It used to be easier to pretend that an album was its own perfectly self-contained artifact. The great records certainly feel that way. But albums are more permeable than solid, their motivations, executions and inspirations informed by, and often stolen from, their peers and forbearers. It all sounds awfully formal, but it’s not. It’s the very nature of music — of art, even. The Six Degrees features examine the relationships between classic records and five other albums we’ve deemed related in some way. In some cases these connections are obvious, in others they are tenuous. But, most important to you, all of the records are highly, highly recommended.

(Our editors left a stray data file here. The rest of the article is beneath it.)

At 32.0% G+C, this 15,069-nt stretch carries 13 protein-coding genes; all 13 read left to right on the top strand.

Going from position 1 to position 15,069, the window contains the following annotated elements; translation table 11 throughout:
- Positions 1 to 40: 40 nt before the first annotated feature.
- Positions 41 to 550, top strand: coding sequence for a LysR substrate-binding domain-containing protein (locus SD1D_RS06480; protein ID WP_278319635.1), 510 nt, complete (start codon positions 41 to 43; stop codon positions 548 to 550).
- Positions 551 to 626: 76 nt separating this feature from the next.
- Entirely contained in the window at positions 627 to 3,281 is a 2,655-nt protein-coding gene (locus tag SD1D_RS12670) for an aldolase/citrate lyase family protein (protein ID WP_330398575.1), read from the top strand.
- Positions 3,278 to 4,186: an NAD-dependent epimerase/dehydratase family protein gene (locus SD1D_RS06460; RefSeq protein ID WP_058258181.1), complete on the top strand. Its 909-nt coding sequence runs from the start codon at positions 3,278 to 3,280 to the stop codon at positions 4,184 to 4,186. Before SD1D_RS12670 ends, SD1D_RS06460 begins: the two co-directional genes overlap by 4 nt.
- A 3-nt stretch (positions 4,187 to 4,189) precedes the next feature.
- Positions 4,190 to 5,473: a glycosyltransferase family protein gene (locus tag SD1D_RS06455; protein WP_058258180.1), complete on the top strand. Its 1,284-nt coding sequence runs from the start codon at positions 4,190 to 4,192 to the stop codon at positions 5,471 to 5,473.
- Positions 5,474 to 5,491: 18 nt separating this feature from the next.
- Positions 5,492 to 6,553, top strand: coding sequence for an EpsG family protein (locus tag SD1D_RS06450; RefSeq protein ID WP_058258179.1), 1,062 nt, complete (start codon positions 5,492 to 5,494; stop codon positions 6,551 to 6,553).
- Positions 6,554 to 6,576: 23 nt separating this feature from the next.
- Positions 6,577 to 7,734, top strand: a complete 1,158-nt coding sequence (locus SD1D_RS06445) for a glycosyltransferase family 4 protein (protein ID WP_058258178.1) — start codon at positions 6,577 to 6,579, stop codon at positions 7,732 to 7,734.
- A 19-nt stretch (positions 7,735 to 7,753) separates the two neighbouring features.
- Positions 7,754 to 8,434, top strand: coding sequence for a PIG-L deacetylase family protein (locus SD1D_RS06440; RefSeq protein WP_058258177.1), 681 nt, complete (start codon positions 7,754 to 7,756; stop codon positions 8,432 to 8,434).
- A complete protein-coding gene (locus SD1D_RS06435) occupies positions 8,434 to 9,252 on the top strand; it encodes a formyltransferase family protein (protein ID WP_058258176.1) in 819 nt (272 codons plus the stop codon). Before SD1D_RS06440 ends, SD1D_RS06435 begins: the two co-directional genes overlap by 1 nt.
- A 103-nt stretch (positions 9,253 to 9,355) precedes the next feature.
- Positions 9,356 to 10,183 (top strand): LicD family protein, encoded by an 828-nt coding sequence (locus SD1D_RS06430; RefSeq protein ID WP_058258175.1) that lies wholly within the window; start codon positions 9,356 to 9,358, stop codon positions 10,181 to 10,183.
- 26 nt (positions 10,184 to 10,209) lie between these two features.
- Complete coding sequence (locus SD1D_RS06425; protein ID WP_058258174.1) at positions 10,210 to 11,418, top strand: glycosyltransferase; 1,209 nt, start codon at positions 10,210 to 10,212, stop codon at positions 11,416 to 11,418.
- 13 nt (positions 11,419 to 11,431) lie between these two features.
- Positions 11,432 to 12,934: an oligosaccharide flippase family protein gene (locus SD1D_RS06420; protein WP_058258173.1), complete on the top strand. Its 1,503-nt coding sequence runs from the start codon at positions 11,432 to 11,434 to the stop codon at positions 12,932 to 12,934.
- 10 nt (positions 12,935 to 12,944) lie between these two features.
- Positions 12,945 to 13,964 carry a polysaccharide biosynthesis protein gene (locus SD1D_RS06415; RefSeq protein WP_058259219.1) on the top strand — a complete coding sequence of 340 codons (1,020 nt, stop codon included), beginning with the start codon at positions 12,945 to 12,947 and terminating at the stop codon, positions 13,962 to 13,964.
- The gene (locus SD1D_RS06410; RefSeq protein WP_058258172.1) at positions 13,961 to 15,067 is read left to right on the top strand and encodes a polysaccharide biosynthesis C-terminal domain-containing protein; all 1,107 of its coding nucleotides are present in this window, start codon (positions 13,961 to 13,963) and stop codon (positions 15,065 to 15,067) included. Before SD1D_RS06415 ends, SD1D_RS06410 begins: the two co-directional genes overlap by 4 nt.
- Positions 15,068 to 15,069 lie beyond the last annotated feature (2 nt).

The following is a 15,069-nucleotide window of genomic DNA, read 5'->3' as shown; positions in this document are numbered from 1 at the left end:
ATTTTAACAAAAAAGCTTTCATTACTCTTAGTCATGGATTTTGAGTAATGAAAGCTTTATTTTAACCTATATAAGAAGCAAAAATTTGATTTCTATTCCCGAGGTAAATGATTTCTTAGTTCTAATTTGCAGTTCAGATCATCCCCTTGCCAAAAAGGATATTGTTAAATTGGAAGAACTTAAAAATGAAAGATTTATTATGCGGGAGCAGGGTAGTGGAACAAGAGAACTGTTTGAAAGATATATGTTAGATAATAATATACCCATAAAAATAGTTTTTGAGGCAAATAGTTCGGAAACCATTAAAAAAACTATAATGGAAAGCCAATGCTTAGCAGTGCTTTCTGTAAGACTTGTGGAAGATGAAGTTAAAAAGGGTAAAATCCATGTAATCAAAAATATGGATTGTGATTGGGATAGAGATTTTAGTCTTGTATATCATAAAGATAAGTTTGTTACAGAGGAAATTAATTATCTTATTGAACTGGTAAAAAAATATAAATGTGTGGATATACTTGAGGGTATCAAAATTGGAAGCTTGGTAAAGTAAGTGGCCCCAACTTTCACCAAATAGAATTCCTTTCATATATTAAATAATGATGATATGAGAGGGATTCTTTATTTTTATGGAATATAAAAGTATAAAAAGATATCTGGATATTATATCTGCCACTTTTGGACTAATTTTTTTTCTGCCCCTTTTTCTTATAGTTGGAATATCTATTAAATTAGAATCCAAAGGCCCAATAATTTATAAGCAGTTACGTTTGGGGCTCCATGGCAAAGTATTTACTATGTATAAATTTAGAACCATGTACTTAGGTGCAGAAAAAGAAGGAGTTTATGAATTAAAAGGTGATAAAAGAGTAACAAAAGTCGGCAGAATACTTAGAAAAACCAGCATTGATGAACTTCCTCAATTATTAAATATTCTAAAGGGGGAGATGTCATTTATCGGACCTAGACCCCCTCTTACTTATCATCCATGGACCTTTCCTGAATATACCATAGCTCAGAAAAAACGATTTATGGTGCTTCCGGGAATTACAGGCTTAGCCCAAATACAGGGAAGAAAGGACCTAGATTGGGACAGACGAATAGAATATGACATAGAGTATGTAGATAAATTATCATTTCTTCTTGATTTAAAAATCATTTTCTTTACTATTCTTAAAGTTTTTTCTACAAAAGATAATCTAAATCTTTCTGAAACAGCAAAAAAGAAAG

The 21st century was a fallow one for neo-soul, an appellation that was once shorthand for a new generation of smooth operators among them D'Angelo, Maxwell and Erykah Badu. Aside from her exploratory and open-ended EP Worldwide Underground in 2003, Badu had been quiet, watching a strain of hip-hop-influenced R&B slowly take over the pop charts. When Badu released New AmErykah in 2008, her intentions were made clear amid chiming and handclaps on opening track "The Healer": "Re-boot, re-fresh, re-start." Badu revealed herself to be an R&B songstress who was comfortable cooing amid hip-hop's concusses (check the flute and boom-tick of "Soldier"); her verses are abstract, yet still political. As she told Vibe: "I would call New AmErykah political/analytical/left brain/patriarchal." But Badu's idea of being analytical and logical would serve as anyone else's right brain. Mercurial from moment to moment, the sound palette, crafted by Badu along with Sa-Ra Creative Partners, jazz vibraphonist Roy Ayers, and Madlib, is indulgent yet focused, its funk tightly-coiled (see the Curtis Mayfield-looping squiggles of "Master Teacher") and its jazzy explorations open-ended. Throughout the album, interludes speak to Badu's state of mind. Acerbic diatribes lifted from Network about our consumer society are offset by squeaky voices referencing Kemetic goddess Ma'at's 42 laws. Erykah sounds like she's been absorbing Parliament Funkadelic, left-wing conspiracy talk radio and Saturday morning cartoons in equal measure, the end result being a beautiful mess of an R&B album that fully embraced what at the end of the Bush Administration surely seemed like the end times.